Depending on who you listen to, marijuana is either a harmless, non-addictive drug that lets people relax, or a highly-addictive gateway drug to serious addiction. In this report, we cut through the propaganda and reveal the science behind marijuana. How does it really affect your brain? How do different ingestion methods affect marijuana's mood-altering powers? The science behind getting stoned.
In a tiny underground lab on the sprawling campus of Washington State University, Dr. Rebecca Craft carefully administers a controlled dose of tetrahydrocannabinol to an unsuspecting lab rat, then gently places it back in its small plastic cage. “Now we wait for an hour,” says the experimental psychology professor and department chair, who has been studying the effects of marijuana in various test subjects for more than ten years.
Tetrahydrocannabinol—better known as THC—is the infamous compound that causes the “high” feeling associated with using marijuana. Craft’s most recently published study focuses on the differences in the effects of THC on the sexes, a topic that, perhaps surprisingly, has seen very little research thus far. Most people who have looked at the pain relieving effects of cannabis and other drugs have almost exclusively used male rats, as females have cycling hormones that can interfere with results. Yet women not only make up more than half the population, they also experience many more types of pain than men.
Craft and her team gave male and female rats THC over a 9 day period and then observed their responses to a series of pain tests – seeing how much weight they would tolerate on their paw before pulling it away, and how long they would let their tails be dipped in 50°F water. The results were surprising. Female rats were not only more sensitive to the pain relieving drug than males, but they also built a much faster tolerance to the drug, needing more and more to achieve the same pain relief results. “These results may indicate that women have to be more careful in their marijuana usage in order to avoid becoming addicted.”
As one of a small cadre of researchers approved by the federal government to use cannabis, Dr. Craft views the recent legalization of marijuana in Washington and Colorado as a potential boon to a field that has progressed only very slowly since she first began her work. But she’s under no illusions that it will happen overnight. “The wheels of research turn very slowly,” she says as she inspects a rat for initial signs of influence. “My hope would be that not only on the Federal level would they be encourage more research, but also in the state of Washington that there would be more researchers who would pursue this.”
Craft is not alone in her concern over the lack of credible research into a substance that has been growing steadily in popularity and promises to only continue to be more widely used with changes to marijuana laws throughout the country. Denise Walker is Director of the University of Washington’s Innovative Program Research Group, the first in-depth marijuana treatment research center in the country, started in the mid-1980s by renowned marijuana addiction expert Roger Roffman. Walker and her colleagues’ biggest concern is the effect of increased marijuana usage among youths.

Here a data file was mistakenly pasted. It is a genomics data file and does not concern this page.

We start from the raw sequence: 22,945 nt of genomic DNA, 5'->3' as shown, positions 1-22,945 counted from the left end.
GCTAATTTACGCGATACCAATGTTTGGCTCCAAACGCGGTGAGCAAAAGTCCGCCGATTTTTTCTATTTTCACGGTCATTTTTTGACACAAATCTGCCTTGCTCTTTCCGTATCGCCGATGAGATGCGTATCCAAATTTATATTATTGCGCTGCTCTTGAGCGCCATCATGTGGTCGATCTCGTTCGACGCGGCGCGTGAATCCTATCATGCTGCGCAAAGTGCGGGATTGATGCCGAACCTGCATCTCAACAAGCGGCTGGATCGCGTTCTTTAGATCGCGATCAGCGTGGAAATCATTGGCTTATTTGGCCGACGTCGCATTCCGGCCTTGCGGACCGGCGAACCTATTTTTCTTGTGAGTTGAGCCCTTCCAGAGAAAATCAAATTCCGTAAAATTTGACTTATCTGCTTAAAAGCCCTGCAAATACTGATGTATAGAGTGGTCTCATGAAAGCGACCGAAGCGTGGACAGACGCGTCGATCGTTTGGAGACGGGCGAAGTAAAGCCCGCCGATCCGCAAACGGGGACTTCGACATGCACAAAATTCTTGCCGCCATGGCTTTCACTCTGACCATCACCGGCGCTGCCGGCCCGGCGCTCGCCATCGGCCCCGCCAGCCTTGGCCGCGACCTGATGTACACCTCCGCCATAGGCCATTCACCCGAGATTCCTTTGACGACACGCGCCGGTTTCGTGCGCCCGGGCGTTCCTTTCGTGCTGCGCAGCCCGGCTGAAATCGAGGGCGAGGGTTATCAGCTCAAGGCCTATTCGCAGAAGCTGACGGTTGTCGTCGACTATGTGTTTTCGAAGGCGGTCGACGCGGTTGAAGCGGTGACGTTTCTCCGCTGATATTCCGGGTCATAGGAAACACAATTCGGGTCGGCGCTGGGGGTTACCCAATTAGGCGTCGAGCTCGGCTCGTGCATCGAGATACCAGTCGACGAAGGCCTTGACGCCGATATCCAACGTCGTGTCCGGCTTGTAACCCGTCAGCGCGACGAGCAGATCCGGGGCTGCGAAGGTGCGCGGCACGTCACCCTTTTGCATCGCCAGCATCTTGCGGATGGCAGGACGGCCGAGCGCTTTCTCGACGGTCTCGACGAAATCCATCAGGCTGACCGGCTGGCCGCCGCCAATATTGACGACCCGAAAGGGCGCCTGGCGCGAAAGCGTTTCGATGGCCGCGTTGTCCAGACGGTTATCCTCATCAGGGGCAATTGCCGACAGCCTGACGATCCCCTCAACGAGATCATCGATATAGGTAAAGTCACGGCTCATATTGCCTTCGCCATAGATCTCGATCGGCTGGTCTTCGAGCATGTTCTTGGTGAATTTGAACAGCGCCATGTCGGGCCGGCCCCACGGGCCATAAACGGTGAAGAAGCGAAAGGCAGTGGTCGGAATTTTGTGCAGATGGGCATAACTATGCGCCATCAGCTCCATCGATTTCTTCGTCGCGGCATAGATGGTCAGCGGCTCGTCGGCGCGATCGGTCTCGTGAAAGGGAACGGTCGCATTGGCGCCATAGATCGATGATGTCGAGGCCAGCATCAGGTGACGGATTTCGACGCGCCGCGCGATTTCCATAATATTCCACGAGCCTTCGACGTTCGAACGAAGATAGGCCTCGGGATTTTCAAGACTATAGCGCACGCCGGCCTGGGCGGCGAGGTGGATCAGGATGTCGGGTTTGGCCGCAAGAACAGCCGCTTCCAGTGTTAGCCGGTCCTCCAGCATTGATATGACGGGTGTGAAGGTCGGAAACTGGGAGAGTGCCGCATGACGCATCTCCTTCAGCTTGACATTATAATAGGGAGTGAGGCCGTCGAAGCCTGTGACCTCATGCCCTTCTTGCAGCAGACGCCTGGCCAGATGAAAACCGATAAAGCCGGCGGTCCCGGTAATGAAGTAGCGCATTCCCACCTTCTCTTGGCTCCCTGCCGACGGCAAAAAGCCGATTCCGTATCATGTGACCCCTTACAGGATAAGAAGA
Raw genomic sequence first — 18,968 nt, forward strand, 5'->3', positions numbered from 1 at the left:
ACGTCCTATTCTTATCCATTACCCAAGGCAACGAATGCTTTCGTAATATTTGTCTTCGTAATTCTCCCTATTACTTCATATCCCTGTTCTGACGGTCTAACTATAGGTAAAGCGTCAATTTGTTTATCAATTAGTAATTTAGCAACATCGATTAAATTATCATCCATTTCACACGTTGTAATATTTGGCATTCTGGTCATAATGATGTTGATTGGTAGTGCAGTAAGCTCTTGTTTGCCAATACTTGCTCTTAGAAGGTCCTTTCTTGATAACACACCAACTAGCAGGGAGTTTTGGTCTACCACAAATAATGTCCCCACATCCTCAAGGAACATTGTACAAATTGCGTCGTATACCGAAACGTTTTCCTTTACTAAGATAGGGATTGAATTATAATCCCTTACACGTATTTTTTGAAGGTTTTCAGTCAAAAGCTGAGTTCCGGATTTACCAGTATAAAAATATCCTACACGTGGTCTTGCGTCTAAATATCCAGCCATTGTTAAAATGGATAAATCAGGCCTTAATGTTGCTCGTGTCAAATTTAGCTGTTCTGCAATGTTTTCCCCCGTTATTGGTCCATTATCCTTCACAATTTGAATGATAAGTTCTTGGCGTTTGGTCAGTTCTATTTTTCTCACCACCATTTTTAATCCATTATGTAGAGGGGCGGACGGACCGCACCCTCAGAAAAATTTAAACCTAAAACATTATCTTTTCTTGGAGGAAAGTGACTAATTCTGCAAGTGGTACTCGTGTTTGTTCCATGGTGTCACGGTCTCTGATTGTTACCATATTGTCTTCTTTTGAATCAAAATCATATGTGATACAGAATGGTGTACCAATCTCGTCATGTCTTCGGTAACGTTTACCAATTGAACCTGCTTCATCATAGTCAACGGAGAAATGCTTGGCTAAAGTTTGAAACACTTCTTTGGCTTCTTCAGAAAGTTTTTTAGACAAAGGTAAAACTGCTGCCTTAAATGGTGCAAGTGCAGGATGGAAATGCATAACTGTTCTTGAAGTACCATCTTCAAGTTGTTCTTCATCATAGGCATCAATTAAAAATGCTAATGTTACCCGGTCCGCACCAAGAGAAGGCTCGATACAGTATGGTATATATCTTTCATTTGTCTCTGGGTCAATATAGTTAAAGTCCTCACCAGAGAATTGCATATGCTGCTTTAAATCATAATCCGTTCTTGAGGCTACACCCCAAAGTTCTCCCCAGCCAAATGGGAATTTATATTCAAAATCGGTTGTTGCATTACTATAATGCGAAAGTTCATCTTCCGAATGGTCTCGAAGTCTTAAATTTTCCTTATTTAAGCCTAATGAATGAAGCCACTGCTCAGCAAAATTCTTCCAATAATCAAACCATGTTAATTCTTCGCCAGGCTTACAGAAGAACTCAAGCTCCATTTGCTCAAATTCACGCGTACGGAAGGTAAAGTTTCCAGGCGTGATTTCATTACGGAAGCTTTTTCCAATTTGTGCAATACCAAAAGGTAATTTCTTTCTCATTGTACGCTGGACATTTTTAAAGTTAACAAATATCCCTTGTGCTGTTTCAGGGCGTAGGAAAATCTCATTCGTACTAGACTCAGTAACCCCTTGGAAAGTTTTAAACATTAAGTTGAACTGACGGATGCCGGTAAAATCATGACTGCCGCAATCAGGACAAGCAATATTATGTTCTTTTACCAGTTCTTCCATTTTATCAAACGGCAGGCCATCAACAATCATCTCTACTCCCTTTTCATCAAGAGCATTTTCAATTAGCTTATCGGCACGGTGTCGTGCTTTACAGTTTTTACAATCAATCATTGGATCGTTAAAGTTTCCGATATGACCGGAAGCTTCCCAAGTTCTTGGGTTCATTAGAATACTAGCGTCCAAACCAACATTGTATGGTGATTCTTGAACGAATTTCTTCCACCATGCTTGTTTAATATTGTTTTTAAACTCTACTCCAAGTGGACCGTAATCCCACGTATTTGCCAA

They recently developed a unique treatment intervention program—The Teen Marijuana Check-Up—in which they worked with local high school students who were heavy pot users. The teens voluntarily participated in a private, relaxed discussion about their usage and how it was affecting their lives. “It’s very different from how they usually arrive in a treatment setting, which is by force, either from their parents or from the juvenile justice system.” The results of their initial test program were stunning. “In just two visits, particpants reduced their usage, on average, from 39 days in a 60-day period to 32 or 31.”
Walker can’t help but imagine what could be achieved with this voluntary model over the course of a longer intervention. “Often times people are more motivated to change their behavior if it’s within their own free will and this intervention creates that opportunity. Unfortunately right now, looking at this kind of population and this drug from a treatment perspective – we’re like the only game in town.”
As the legalization and medicalization of marijuana gain steam throughout the country, Craft and Walker hope that state and federal government can strike a balance between understanding the effects of this substance better and preventing usage from spiraling out of control. But many users remain somewhat indifferent to the dearth of research out there. Jeff, 38, of Seattle trusts that any new science will only confirm what he already knows. “After twenty plus years of smoking every day and still doing well and feeling great, I mean this can’t be all that bad for me, right?” As the science of marijuana continues to develop, hopefully we can provide better answers to that question.
For more on the legalization of marijuana and its effects, check out the recent First Run Features Release ‘Evergreen’ produced and written by Nils Cowan:
A native of Calgary, Canada who cut his teeth in the documentary industry of Washington, D.C., Nils moved to the Pacific Northwest in 2009 after working on a National Park Service film about Mt. Rainier and falling in love with the area. He has been producing non-fiction content for thirteen years, from broadcast and independent documentaries to museum films and non-profit PSAs. One of his most recent films, 'Beyond the Visible’ which reveals the inner workings and transformational science of the Very Large Array Telescope in New Mexico, was just awarded the 2014 Cine Golden Eagle Award for non-fiction storytelling. Nils lives in Seattle with his wife and two kids.More stories by Nils Cowan